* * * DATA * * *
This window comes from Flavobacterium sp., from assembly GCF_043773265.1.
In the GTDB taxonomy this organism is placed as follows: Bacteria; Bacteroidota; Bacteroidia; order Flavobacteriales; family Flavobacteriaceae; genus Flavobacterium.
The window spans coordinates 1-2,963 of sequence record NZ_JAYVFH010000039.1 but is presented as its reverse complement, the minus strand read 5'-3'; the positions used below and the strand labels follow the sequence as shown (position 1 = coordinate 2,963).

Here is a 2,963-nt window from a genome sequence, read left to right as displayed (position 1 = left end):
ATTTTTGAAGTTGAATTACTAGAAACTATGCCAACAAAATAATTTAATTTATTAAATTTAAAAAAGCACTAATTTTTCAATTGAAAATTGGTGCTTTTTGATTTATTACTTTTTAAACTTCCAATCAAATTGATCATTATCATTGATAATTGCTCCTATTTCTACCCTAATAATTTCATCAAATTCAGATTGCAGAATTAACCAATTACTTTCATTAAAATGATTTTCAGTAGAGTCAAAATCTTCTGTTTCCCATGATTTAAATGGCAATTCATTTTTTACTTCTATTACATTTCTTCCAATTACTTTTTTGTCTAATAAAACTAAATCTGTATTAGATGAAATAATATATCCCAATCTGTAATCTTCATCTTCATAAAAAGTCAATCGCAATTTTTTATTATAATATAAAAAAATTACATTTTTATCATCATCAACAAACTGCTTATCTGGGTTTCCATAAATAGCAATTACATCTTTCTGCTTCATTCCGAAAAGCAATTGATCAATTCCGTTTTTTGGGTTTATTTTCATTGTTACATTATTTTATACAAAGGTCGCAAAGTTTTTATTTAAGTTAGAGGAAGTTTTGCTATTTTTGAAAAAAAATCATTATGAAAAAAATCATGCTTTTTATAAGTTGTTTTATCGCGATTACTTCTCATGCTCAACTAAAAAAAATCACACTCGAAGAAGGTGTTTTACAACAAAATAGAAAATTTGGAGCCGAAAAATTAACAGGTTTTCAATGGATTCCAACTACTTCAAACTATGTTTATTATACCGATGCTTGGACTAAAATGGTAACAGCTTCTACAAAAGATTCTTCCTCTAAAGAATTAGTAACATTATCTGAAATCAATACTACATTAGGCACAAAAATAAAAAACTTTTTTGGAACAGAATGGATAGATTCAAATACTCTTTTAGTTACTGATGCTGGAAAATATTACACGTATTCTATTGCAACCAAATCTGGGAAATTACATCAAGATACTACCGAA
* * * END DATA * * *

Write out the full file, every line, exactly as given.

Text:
This window comes from Flavobacterium sp., from assembly GCF_043773265.1.
In the GTDB taxonomy this organism is placed as follows: Bacteria; Bacteroidota; Bacteroidia; order Flavobacteriales; family Flavobacteriaceae; genus Flavobacterium.
The window spans coordinates 1-2,963 of sequence record NZ_JAYVFH010000039.1 but is presented as its reverse complement, the minus strand read 5'-3'; the positions used below and the strand labels follow the sequence as shown (position 1 = coordinate 2,963).

Here is a 2,963-nt window from a genome sequence, read left to right as displayed (position 1 = left end):
ATTTTTGAAGTTGAATTACTAGAAACTATGCCAACAAAATAATTTAATTTATTAAATTTAAAAAAGCACTAATTTTTCAATTGAAAATTGGTGCTTTTTGATTTATTACTTTTTAAACTTCCAATCAAATTGATCATTATCATTGATAATTGCTCCTATTTCTACCCTAATAATTTCATCAAATTCAGATTGCAGAATTAACCAATTACTTTCATTAAAATGATTTTCAGTAGAGTCAAAATCTTCTGTTTCCCATGATTTAAATGGCAATTCATTTTTTACTTCTATTACATTTCTTCCAATTACTTTTTTGTCTAATAAAACTAAATCTGTATTAGATGAAATAATATATCCCAATCTGTAATCTTCATCTTCATAAAAAGTCAATCGCAATTTTTTATTATAATATAAAAAAATTACATTTTTATCATCATCAACAAACTGCTTATCTGGGTTTCCATAAATAGCAATTACATCTTTCTGCTTCATTCCGAAAAGCAATTGATCAATTCCGTTTTTTGGGTTTATTTTCATTGTTACATTATTTTATACAAAGGTCGCAAAGTTTTTATTTAAGTTAGAGGAAGTTTTGCTATTTTTGAAAAAAAATCATTATGAAAAAAATCATGCTTTTTATAAGTTGTTTTATCGCGATTACTTCTCATGCTCAACTAAAAAAAATCACACTCGAAGAAGGTGTTTTACAACAAAATAGAAAATTTGGAGCCGAAAAATTAACAGGTTTTCAATGGATTCCAACTACTTCAAACTATGTTTATTATACCGATGCTTGGACTAAAATGGTAACAGCTTCTACAAAAGATTCTTCCTCTAAAGAATTAGTAACATTATCTGAAATCAATACTACATTAGGCACAAAAATAAAAAACTTTTTTGGAACAGAATGGATAGATTCAAATACTCTTTTAGTTACTGATGCTGGAAAATATTACACGTATTCTATTGCAACCAAATCTGGGAAATTACATCAAGATACTACCGAA